Columbus Dispatch editorial Open-meetings laws are effective only if they actually compel public entities to conduct public business in public. That clearly is the intent, and the Olentangy school board appears to have violated the intent of the law by discussing what should have been public matters through private emails.
The Ohio Supreme Court is being asked to take up an appeal of a case filed by an Olentangy school board member, Adam White, against other members who corresponded with each other via email before taking an official action. White filed suit last year in Delaware County Common Pleas Court, which ruled that four other school board members did not violate open-meetings laws in exchanging the emails.
The Dispatch would welcome the Supreme Court taking the case and affirming the need for boards to adhere to what often are referred to as “sunshine” laws. Other groups supporting White’s appeal include the Ohio Coalition for Open Government, Common Cause Ohio and the League of Women Voters of Ohio, all which joined in a “friend of the court” brief backing White.
The suit came about after the board’s four other members — Dave King, Julie Wagner Feasel, Kevin O’Brien and Stacy Dunbar — exchanged emails and calls that White says constituted an illegal, private meeting. Anyone in business today knows that many “meetings” as they were known a decade or two ago now have been replaced by this type of technology-enabled communication, so to argue that an email or phone call can’t constitute a meeting is nonsense.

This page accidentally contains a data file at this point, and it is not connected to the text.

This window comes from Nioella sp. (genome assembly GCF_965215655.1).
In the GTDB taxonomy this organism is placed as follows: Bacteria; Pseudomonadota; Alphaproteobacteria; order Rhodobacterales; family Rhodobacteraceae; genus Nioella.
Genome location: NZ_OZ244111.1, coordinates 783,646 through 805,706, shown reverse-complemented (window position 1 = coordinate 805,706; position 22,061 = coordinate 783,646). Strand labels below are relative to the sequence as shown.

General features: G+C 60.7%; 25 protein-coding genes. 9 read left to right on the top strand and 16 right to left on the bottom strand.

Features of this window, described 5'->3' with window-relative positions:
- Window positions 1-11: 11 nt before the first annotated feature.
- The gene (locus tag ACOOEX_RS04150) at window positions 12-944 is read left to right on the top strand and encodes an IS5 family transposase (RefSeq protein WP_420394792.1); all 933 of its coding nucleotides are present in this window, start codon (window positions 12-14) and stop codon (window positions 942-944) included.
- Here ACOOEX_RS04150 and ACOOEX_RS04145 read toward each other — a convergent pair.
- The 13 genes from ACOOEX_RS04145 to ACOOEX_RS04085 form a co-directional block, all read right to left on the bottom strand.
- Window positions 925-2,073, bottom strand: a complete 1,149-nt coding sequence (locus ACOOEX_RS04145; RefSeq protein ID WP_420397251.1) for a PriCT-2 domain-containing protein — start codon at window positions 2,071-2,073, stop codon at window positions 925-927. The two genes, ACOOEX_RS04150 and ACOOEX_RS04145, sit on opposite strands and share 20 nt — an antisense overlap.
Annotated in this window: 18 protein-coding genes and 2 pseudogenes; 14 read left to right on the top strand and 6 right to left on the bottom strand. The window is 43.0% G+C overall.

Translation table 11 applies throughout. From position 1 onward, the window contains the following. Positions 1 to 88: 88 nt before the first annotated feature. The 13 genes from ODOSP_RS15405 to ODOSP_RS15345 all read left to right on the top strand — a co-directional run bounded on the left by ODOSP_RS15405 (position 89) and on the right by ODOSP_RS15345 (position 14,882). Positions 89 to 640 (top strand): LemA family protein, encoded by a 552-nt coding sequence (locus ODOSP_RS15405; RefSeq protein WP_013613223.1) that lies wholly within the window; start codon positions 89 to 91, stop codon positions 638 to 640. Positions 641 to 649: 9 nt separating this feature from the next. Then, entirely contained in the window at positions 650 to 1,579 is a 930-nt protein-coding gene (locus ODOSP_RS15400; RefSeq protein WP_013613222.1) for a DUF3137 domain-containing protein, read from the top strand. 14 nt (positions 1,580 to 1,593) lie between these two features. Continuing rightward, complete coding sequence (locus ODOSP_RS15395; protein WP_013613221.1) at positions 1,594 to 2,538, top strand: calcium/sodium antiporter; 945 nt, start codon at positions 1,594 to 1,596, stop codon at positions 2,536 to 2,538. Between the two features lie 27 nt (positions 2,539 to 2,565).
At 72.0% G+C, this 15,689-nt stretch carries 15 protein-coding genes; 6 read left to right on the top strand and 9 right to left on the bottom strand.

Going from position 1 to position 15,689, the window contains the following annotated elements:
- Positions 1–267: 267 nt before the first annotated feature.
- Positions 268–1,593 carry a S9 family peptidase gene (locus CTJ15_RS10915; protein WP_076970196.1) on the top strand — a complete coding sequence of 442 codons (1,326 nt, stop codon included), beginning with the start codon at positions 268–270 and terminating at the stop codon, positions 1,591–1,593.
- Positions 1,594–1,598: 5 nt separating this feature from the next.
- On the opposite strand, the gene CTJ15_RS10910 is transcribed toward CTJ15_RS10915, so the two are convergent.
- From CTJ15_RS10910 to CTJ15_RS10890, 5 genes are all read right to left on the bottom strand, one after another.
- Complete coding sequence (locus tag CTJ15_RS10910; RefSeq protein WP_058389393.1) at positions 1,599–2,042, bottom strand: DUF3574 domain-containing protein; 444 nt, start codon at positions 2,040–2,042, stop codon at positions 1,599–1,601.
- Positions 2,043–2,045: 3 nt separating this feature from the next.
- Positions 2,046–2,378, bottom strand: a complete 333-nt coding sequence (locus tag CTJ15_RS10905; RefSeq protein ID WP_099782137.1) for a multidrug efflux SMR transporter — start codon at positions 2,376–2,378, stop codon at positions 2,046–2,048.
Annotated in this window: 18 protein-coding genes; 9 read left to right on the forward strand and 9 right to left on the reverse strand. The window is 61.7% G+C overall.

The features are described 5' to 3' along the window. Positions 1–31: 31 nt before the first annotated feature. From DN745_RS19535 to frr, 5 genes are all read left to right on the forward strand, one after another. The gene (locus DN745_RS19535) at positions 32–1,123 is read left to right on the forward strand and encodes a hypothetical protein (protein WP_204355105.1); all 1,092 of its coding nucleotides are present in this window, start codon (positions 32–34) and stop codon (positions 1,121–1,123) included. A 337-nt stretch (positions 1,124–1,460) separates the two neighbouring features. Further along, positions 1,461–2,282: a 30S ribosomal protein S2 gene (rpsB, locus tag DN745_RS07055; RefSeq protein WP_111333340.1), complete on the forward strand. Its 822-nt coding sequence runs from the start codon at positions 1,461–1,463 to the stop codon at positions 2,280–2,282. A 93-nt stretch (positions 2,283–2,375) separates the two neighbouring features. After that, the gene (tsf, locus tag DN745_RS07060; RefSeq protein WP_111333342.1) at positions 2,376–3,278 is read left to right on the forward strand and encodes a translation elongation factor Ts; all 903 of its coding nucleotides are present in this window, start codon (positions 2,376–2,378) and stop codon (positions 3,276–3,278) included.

That argument also renders meaningless the laws that are supposed to ensure public oversight of government. If a board thinks there are no consequences for these type of secretive communications, they will become commonplace, especially where controversial topics are involved.
Clear direction from the Supreme Court also would be welcome to counter another lower-court ruling in a similar Ohio case several years ago.
In 2005, an Ohio judge ruled against a board member in the Northwest Local School District in Cincinnati who alleged his colleagues broke open-meetings laws via emails; the judge said the man failed to prove that such an email could be called a meeting.
White is seen by some in the school district as a gadfly. Since his election in 2011, he often has been at odds with his school board colleagues, and accused the schools superintendent of threatening him — something other board members deny.
But he was elected to serve the public, and on this score, White seems to be doing his job.
Some boards already have been shown to act as rubber stamps for the administrations they were supposed to be overseeing, as was the case with Columbus City Schools under former Superintendent Gene Harris. Some government boards are surprised or even hostile when members of the public appear at meetings. Many operate for years with nary a “no” vote or substantive debate in open meetings, a clear indication that discussions and decisions are being made out of sight of the public.
This isn’t the way it’s supposed to work; technology was supposed to enhance, not reduce, transparency and access to information for the public.